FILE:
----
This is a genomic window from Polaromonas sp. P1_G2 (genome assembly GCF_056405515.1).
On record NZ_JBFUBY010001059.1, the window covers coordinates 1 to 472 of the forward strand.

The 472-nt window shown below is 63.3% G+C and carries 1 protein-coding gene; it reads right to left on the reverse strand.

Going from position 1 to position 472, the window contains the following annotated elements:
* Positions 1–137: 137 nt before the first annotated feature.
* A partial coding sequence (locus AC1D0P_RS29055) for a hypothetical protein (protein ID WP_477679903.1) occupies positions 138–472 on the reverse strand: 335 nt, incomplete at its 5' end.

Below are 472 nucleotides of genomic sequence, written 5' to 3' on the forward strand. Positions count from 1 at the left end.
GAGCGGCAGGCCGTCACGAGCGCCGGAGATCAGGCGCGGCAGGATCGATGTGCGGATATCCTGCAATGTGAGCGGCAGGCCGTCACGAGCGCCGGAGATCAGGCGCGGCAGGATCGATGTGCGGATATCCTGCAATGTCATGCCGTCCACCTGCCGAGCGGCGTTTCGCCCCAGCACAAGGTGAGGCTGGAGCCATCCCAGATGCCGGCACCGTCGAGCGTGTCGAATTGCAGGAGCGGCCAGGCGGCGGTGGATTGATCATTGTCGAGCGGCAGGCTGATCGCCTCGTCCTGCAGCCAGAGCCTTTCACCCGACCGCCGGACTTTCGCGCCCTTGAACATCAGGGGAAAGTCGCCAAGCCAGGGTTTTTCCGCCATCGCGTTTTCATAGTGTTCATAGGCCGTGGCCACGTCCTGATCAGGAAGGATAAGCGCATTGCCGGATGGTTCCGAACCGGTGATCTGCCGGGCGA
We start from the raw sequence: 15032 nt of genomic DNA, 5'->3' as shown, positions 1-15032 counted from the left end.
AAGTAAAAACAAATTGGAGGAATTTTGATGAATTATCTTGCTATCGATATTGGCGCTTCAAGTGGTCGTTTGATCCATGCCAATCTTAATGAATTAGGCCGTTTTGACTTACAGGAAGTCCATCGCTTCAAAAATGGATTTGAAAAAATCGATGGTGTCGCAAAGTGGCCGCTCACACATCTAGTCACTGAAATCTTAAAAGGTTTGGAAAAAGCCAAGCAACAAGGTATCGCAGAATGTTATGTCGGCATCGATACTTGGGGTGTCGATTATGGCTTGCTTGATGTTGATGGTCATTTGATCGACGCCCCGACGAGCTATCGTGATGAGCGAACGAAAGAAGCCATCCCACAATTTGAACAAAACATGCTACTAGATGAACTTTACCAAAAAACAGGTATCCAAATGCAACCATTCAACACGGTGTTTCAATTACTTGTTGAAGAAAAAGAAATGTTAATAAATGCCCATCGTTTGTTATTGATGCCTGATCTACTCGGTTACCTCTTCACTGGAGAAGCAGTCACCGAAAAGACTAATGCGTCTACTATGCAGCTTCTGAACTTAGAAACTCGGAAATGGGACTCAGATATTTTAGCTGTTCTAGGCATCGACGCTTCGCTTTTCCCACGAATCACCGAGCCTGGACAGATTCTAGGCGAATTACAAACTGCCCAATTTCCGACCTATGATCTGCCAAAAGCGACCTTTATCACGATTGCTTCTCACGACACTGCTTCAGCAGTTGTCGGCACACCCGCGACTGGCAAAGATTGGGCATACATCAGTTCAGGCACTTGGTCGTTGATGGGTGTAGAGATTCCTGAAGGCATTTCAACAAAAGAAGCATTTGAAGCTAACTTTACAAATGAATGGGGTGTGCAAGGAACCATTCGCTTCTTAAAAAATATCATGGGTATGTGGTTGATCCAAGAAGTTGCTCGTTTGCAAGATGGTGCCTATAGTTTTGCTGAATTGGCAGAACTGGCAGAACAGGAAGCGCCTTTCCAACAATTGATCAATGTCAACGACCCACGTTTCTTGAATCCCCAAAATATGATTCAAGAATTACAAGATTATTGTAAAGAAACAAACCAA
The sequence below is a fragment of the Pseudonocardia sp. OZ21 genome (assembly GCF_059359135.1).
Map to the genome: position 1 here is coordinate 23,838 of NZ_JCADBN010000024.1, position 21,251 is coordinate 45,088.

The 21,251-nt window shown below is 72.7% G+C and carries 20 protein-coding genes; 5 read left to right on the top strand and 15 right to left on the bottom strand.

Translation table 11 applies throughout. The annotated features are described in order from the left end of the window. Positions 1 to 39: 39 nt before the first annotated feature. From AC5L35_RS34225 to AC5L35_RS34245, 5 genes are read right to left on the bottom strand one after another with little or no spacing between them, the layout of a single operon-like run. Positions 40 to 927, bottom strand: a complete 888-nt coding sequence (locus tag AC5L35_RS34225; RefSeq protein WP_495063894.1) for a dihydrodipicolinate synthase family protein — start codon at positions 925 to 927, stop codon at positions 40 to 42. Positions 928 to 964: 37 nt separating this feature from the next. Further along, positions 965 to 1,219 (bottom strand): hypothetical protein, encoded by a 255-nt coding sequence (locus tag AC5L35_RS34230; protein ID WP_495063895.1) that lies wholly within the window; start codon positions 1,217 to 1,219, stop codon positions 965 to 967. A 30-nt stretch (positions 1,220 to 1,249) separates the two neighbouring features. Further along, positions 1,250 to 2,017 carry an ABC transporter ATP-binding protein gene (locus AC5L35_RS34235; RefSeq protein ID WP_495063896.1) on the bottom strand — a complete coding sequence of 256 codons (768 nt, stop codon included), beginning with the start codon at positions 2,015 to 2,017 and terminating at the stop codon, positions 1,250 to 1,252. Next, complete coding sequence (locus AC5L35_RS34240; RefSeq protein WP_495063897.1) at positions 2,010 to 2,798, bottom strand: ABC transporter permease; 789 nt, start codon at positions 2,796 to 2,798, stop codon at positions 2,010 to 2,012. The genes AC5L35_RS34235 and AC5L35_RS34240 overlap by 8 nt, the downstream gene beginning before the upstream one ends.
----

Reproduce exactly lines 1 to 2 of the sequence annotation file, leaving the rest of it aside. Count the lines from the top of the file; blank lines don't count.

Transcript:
This is a genomic window from Polaromonas sp. P1_G2 (genome assembly GCF_056405515.1).
On record NZ_JBFUBY010001059.1, the window covers coordinates 1 to 472 of the forward strand.